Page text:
About Me

Born August 4, 1894 in Auburn, New York to William and Alice Beardsley Woodruff Hills. Younger brother Carroll Beardsley Hills and younger sister Mary Day Hills. Educated at St. Paul's School, Concord, New Hampshire and Princeton University, class of 1917

Saturday, March 22, 2008

Letter dated July 2, 1917

Dear Mother –

Our new position here is all that I imagined it would be in the way of being lively. However, it is wonderfully interesting, and there is a great deal more to see and watch than our last action. I don’t believe the military authorities would mind my telling you that we are on the line between Rheims and Soissons near Fismes. This is a particularly interesting sector just now since the Germans are trying to get back some of the ground that the French have taken away from them and there is something doing all the time. The last two days I have been at the advance post and worked to death tho it was all very much worth while. Today, however, I am on rear evacuation. The other cars bring down the “blesses” from the “poste de secours” and we carry them from here (a large field hospital) to the base hospital several miles back. This kind of work is rather lazy as we only get a few calls during the day and the rest of the time sit around and watch what is going on. There is enough of that tho to keep very well amused mostly in the matter of aerial work. A Bosche “avion” starts over the French lines to see what is going on and the French shoot at it with shrapnel. Then a Frenchman does the same thing and the Germans take a few cracks at him. The French shrapnel makes white smoke and the German, black, so you can always tell who is receiving the attention. Sometimes when there are as many as twenty “avions” of the two sides up at once the whole sky is a mixture of black and white balls of smoke that look mostly like cotton at first and then break up after a few minutes and drift off. You wonder why they don’t hit the wrong avion but as a matter of fact they never seem to hit any and each one is shot at an unbelievable amount of times. I have watched this business now for every day for over a month and haven’t seen a single avion brought down.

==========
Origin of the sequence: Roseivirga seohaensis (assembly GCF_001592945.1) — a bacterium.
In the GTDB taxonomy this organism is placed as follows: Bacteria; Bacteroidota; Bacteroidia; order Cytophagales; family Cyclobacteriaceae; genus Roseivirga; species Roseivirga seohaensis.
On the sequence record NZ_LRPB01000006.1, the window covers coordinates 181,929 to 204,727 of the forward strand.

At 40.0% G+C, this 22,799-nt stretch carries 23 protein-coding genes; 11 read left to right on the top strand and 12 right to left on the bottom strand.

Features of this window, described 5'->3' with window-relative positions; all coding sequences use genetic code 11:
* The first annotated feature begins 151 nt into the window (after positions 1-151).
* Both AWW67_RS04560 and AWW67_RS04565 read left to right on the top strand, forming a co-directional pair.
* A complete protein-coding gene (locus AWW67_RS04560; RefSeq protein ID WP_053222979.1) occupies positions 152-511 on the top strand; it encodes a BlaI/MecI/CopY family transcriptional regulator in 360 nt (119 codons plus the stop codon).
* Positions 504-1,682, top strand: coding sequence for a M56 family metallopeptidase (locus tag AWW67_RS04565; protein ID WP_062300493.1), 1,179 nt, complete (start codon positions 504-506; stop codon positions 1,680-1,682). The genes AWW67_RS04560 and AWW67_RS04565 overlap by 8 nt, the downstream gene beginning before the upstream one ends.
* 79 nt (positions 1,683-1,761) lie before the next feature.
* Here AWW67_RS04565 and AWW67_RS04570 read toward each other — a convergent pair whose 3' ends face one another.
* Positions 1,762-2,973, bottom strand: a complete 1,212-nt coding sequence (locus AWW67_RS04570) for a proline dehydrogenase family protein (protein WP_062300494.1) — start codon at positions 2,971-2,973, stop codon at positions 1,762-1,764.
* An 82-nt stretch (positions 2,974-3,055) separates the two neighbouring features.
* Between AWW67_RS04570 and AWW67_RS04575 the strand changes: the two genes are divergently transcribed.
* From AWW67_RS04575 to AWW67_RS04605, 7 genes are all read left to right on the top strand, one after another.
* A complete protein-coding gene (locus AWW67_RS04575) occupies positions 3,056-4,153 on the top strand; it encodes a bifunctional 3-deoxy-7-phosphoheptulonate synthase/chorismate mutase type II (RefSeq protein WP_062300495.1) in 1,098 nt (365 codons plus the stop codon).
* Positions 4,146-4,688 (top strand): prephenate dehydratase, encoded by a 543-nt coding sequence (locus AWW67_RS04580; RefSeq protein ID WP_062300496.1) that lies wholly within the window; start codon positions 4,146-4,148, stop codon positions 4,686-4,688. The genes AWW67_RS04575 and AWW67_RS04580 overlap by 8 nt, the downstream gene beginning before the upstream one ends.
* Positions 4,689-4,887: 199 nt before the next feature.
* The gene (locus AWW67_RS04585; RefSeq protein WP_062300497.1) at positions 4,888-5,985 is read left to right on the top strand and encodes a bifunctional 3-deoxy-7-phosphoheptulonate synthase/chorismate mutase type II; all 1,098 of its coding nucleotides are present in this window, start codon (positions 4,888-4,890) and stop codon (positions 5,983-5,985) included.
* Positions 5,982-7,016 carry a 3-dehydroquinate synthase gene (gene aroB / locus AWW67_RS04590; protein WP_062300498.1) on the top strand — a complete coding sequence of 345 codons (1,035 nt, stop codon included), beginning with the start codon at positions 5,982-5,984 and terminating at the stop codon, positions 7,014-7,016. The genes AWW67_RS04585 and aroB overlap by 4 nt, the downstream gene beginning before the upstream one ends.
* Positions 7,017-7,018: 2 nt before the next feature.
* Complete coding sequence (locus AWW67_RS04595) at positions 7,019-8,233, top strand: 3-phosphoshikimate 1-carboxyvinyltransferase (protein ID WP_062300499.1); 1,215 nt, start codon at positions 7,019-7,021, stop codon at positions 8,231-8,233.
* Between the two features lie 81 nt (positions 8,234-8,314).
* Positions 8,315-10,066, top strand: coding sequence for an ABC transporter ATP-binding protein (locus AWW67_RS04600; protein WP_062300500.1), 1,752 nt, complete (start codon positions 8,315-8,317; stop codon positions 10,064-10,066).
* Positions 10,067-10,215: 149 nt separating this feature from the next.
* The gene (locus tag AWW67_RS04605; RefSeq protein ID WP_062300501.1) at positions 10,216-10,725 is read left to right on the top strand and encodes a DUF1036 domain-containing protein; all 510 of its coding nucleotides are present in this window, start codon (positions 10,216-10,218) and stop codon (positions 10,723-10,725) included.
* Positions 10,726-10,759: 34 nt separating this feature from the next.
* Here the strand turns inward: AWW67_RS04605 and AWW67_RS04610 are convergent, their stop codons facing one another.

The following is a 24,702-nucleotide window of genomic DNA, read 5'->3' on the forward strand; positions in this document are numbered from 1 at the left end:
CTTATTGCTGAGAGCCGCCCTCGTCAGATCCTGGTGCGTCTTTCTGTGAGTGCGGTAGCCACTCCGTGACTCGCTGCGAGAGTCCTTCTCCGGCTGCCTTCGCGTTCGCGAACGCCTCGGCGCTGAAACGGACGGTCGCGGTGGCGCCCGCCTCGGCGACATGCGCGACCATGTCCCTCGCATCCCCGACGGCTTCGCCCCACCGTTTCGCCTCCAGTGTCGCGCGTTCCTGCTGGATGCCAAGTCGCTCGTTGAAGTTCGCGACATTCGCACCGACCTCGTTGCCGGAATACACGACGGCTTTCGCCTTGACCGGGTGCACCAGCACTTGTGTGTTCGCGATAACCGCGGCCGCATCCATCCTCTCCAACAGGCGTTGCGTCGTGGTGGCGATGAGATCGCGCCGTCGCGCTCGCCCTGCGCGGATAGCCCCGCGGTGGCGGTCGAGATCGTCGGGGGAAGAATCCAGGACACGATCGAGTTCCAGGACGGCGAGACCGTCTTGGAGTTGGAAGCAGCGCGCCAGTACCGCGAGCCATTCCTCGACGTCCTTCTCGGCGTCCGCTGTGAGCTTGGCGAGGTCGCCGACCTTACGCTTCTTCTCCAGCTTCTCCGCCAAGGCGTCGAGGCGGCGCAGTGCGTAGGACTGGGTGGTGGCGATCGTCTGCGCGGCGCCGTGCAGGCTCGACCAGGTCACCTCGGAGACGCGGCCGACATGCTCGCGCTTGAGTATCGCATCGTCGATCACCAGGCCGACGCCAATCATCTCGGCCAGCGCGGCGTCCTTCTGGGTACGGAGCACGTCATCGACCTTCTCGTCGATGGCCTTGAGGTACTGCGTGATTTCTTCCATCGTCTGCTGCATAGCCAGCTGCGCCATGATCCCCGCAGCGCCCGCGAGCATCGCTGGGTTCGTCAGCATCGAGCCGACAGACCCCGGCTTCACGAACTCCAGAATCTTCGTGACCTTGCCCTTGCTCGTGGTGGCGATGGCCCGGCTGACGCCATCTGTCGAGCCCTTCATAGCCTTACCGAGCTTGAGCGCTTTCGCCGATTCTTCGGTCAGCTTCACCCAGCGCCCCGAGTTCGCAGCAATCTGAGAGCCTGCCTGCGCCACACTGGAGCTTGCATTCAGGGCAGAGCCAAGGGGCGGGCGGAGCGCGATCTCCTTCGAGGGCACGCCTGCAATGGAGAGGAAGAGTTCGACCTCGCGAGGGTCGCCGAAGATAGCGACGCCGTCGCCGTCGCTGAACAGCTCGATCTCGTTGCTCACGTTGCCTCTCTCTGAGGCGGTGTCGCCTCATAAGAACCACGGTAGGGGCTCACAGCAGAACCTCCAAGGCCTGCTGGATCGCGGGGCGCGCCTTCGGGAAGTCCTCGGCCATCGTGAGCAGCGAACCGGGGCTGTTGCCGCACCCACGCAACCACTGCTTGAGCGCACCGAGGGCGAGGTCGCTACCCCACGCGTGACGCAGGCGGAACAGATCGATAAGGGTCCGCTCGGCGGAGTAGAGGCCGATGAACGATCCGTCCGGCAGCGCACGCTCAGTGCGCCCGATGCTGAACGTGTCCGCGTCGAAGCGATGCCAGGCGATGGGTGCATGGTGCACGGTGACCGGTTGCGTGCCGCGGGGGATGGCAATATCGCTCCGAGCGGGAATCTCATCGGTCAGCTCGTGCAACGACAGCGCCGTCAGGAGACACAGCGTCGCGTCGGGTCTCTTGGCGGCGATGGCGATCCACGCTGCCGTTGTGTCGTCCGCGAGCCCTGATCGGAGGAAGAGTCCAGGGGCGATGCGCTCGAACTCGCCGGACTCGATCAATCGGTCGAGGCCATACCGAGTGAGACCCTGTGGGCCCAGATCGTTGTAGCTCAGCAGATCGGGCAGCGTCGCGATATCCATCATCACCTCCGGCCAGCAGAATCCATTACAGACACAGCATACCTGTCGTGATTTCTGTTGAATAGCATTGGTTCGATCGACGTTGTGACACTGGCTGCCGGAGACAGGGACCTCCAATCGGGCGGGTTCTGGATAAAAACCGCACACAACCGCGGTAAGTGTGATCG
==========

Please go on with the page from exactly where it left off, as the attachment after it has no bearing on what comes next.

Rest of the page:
Then, if you want and feel slightly cold blooded, you can watch the doctors fix up the wounded. It is perfectly marvelous the things they do and the speed. If I ever get hurt I pray heaven it will be in France with one of the doctors who has had war experience to fix me up. I keep wondering at myself to see how used I have gotten to things. I can now sit around and eat crackers while watching things that a while ago would have turned me inside out completely.

When I was just writing this last we had a call and had quite a long trip with six “blesses” to two rear hospitals. Now we are back and will probably have nothing to do until about eleven tonight when according to schedule there will be quite a number since usually they bring them down at night after dark and it does not get really dark until after ten.

I got a letter from you yesterday dated May 13. From what you said I evidently made quite a faux pas in clearing out when I did but “c’est la guerre” and unfortunately I am not a mind reader. Nevertheless I suppose it is all for the best, and as for my young heart being put permanently out of commission I imagine it will be quite intact when the next opportunity offers itself.

Who do you suppose have come to our section today? – Maurice - the dancer – Hill of Fair & Warmer (?) – and Mrs. Castle’s brother. All the boys have already named them the circus and are thinking up the most horrible terrifying lies possible to scare them with. Can you imagine Maurice slopping in mud to his knees, sleeping in a manure pile and handling very disagreeable fragments of things? I can’t.

The Bosche is certainly a very annoying sort of person. This afternoon he persistently shelled a hospital, smashed two of the tents all to flinders and wiped out two rows of beds. If ever I get a wounded one I certainly will give him the ride of his life. I am beginning to believe all the tales of barbarism I have heard. There isn’t a great deal more now to tell you but I will write you again soon. Best to every body home.

With love, Paul

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